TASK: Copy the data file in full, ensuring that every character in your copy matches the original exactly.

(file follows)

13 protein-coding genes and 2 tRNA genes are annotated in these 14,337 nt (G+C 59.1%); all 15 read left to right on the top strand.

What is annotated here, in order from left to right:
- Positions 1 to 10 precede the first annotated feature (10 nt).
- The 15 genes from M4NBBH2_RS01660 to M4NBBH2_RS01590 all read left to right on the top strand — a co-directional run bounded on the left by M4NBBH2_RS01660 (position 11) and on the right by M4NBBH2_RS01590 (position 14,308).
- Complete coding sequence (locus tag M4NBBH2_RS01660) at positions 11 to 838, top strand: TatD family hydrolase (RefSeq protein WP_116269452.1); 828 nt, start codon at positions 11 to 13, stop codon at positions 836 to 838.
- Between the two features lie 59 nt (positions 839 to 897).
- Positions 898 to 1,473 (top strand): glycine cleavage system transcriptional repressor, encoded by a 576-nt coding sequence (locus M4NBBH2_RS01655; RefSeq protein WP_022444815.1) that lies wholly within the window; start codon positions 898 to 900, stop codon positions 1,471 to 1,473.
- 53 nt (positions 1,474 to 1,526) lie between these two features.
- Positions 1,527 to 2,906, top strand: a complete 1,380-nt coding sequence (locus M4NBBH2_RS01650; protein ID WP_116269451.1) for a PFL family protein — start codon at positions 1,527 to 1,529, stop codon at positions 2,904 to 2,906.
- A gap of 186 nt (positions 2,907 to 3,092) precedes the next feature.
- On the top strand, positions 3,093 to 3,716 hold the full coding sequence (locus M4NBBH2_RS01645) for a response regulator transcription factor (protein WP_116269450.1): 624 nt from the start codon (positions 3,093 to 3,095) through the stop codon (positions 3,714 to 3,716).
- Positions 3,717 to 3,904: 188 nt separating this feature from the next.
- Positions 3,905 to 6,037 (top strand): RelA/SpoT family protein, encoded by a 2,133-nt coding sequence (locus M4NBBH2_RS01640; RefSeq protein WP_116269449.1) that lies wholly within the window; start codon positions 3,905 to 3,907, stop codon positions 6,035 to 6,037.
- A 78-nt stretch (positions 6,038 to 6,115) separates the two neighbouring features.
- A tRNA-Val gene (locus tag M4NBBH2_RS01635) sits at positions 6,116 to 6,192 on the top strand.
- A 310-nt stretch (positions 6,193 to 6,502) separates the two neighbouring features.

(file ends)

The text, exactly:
13 protein-coding genes and 2 tRNA genes are annotated in these 14,337 nt (G+C 59.1%); all 15 read left to right on the top strand.

What is annotated here, in order from left to right:
- Positions 1 to 10 precede the first annotated feature (10 nt).
- The 15 genes from M4NBBH2_RS01660 to M4NBBH2_RS01590 all read left to right on the top strand — a co-directional run bounded on the left by M4NBBH2_RS01660 (position 11) and on the right by M4NBBH2_RS01590 (position 14,308).
- Complete coding sequence (locus tag M4NBBH2_RS01660) at positions 11 to 838, top strand: TatD family hydrolase (RefSeq protein WP_116269452.1); 828 nt, start codon at positions 11 to 13, stop codon at positions 836 to 838.
- Between the two features lie 59 nt (positions 839 to 897).
- Positions 898 to 1,473 (top strand): glycine cleavage system transcriptional repressor, encoded by a 576-nt coding sequence (locus M4NBBH2_RS01655; RefSeq protein WP_022444815.1) that lies wholly within the window; start codon positions 898 to 900, stop codon positions 1,471 to 1,473.
- 53 nt (positions 1,474 to 1,526) lie between these two features.
- Positions 1,527 to 2,906, top strand: a complete 1,380-nt coding sequence (locus M4NBBH2_RS01650; protein ID WP_116269451.1) for a PFL family protein — start codon at positions 1,527 to 1,529, stop codon at positions 2,904 to 2,906.
- A gap of 186 nt (positions 2,907 to 3,092) precedes the next feature.
- On the top strand, positions 3,093 to 3,716 hold the full coding sequence (locus M4NBBH2_RS01645) for a response regulator transcription factor (protein WP_116269450.1): 624 nt from the start codon (positions 3,093 to 3,095) through the stop codon (positions 3,714 to 3,716).
- Positions 3,717 to 3,904: 188 nt separating this feature from the next.
- Positions 3,905 to 6,037 (top strand): RelA/SpoT family protein, encoded by a 2,133-nt coding sequence (locus M4NBBH2_RS01640; RefSeq protein WP_116269449.1) that lies wholly within the window; start codon positions 3,905 to 3,907, stop codon positions 6,035 to 6,037.
- A 78-nt stretch (positions 6,038 to 6,115) separates the two neighbouring features.
- A tRNA-Val gene (locus tag M4NBBH2_RS01635) sits at positions 6,116 to 6,192 on the top strand.
- A 310-nt stretch (positions 6,193 to 6,502) separates the two neighbouring features.